Let us illustrate the diagrammatic expansion of integrals from Lecture 13 in a specific case: we will bring things full circle and look at “Stirling’s quantum field theory.” Going back to the very beginning, start with the Euler integral

Now make the change of variables to get

and we’re in position to apply our diagrammatic expansion of the remaining integral.

The nice thing about the diagrammatic expansion is that most of it is “universal,” and it is not until the last step that we have to worry about what the smooth function in the exponent of the integrand actually is. In particular, from Lecture 13, we have that the coefficient of is the sum of the following three numbers

where are the three graphs shown at the end of Lecture 13, in the same order listed there. These are precisely the graphs of cyclomatic number in which all vertices have degree at most the exponent of is the number of vertices, and the monomials encode the sequence of vertex degrees. Now we just have to calculate the order of the automorphism groups of these graphs: we obtain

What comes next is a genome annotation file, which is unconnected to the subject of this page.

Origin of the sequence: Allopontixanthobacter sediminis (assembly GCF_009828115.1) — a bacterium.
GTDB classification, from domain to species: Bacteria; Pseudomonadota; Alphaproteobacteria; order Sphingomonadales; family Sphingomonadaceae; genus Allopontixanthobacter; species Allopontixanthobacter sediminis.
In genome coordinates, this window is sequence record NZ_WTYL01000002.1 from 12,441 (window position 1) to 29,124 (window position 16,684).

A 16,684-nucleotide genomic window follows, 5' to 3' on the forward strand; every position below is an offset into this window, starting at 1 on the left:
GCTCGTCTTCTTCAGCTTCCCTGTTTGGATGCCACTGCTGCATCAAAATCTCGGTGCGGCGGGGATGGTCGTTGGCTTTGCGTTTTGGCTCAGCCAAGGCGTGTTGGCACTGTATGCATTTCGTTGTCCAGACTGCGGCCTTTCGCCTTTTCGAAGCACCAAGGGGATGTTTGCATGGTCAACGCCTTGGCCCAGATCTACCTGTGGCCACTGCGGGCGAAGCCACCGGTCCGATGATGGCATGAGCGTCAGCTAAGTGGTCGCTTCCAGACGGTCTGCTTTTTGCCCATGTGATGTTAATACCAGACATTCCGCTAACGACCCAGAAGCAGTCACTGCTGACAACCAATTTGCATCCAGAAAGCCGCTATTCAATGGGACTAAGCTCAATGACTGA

so that the coefficient of in the asymptotic expansion of the integral is

Note that this has absolutely no dependence on what the integral actually is, so far: this dependence only enters at the last stage, where we plug in the values of the -coefficients, which for the integral in Stirling’s QFT are all identically equal to So the first two terms in the sum above cancel, leaving us with the conclusion that

as Now to get the next order in the asymptotic expansion, the coefficient of you have to write out all graphs of cyclomatic number with vertices of degree at least calculate the order of their automorphism groups, and evaluate as above. I am going to come back later and do this for you, but in the meantime you may want to try it yourself. It’s pretty tedious, but instructive. Actually, the fact that it’s tedious is an important takeaway: you can simplify your life greatly if you are willing to settle for the asymptotic expansion of since then only connected graphs will enter into the calculation of the coefficients in the asymptotic expansion, and there are a lot less of those.

For a more involved version of the same procedure, where the “graphs” involved are of a quite different nature, you can check out my lecture yesterday in the UC Berkeley combinatorics seminar. Don’t worry if you don’t understand much; we are going to look at matrix integrals together very soon.